Funny thing about this good friend of mine: he had a temper. You knew what would push his buttons and set him off. (Well you didn’t, but I did!) So as we made our way past the ice puddle, I continued our shoving game by pushing him out onto the “rink.”
And there were all sorts of people were heading to the cafeteria (where we were coming from) and going to class (which we were). So as I shove my friend, he skates out onto the ice and does what could only be described as a gold medal worthy routine. And it felt as if it lasted forever.
My buddy is just flailing around like Nancy Kerrigan on a bender and a rather large crowd has gathered to watch. As the onlookers are entertained by the routine, I watch in horror because I know what is coming. My friend is going to blow his top. I have seen it rear its head. As soon as he gathered himself, he looks at me and sees dead red.
He charges like a bull and wraps me up around the waist. We’re both around 6’ tall, so this is no dwarf wrestling. He punches and grunts and snorts, angry as he can be. Yet I knew what I needed to do. I needed to let him get it out. So I held him and let him blow off his steam. It was a rare moment of extreme clarity (very rare in the life of a teenager). I had wronged him and now I needed to take my medicine—one body blow at a time.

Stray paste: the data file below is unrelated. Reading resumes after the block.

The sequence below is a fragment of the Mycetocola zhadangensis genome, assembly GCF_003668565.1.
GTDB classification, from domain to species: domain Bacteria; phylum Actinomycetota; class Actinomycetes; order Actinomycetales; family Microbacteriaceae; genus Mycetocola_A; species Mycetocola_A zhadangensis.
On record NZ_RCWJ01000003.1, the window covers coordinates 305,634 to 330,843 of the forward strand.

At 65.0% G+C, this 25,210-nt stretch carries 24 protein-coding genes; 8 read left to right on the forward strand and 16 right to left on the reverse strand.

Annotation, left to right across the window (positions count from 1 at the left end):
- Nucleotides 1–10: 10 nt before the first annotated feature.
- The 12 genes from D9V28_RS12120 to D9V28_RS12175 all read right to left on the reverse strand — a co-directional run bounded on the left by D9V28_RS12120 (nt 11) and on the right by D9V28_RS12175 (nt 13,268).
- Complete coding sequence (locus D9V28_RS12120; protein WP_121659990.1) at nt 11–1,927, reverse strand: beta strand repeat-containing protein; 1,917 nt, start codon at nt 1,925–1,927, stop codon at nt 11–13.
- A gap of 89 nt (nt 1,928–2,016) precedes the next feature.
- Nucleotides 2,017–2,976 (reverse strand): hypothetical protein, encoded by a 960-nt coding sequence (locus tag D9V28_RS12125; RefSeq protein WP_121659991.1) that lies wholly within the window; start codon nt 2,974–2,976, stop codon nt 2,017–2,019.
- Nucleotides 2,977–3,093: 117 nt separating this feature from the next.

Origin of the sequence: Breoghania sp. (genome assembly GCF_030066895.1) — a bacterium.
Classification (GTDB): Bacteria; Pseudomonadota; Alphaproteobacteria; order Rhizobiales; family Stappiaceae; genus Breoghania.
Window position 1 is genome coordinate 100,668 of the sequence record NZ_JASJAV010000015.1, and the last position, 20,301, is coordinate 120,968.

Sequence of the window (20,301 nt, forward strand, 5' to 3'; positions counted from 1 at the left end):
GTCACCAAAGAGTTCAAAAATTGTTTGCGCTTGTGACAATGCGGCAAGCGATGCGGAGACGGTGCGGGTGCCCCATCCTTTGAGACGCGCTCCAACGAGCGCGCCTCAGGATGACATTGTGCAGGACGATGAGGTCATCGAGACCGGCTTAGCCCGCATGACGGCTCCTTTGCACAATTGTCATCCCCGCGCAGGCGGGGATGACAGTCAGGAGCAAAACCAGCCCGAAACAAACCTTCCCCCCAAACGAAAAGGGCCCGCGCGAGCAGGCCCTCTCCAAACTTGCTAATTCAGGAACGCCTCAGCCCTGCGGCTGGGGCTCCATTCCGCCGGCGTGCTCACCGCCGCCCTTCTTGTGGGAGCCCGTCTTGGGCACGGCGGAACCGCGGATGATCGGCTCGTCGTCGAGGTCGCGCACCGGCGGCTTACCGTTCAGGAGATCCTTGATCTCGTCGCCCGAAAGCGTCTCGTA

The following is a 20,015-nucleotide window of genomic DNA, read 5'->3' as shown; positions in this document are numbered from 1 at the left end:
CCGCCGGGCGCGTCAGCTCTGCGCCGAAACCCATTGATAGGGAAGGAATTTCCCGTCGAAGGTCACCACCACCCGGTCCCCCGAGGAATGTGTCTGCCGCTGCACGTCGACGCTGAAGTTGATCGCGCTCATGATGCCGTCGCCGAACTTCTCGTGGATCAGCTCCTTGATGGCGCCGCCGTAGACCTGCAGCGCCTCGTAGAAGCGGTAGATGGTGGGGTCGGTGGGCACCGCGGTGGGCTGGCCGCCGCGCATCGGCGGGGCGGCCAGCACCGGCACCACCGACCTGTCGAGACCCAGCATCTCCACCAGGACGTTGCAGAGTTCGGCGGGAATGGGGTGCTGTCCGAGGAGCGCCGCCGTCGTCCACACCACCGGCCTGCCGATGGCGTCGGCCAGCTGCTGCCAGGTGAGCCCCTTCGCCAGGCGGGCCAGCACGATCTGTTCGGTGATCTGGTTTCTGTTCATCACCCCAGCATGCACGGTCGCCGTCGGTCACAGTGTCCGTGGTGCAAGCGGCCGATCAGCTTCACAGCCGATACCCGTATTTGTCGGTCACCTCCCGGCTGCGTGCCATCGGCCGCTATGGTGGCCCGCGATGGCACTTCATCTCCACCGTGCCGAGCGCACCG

I tell you that story because it reminds me of what’s happening in Lamentations. There God is: holding Jeremiah and the people, letting them blow off their steam, letting them vent and honestly share what they are feeling. He’s taking it. He hears every bit of it and he absorbs it.
In times like these, as we struggle with the whys? and the what-fors?, don’t be afraid to bring your questions, hurts, ills, pain, confusion, and desperation to God. He will take it. Don’t hold it in. Don’t hold back. Real. Honest. God will hold you while you swing away.
May you struggle with the whys? and the what-fors?. But may you know that the whys and what-fors? have an outlet. They are not meant to be bottled up and buried under the rug. There is a place to go with them. Specifically, there is a person to go to with them. The Almighty One, God himself, is big enough to take your hurts and fears. So may you bring them before him today. And find that he is far more loving, gracious, compassionate, and caring than you ever imagined.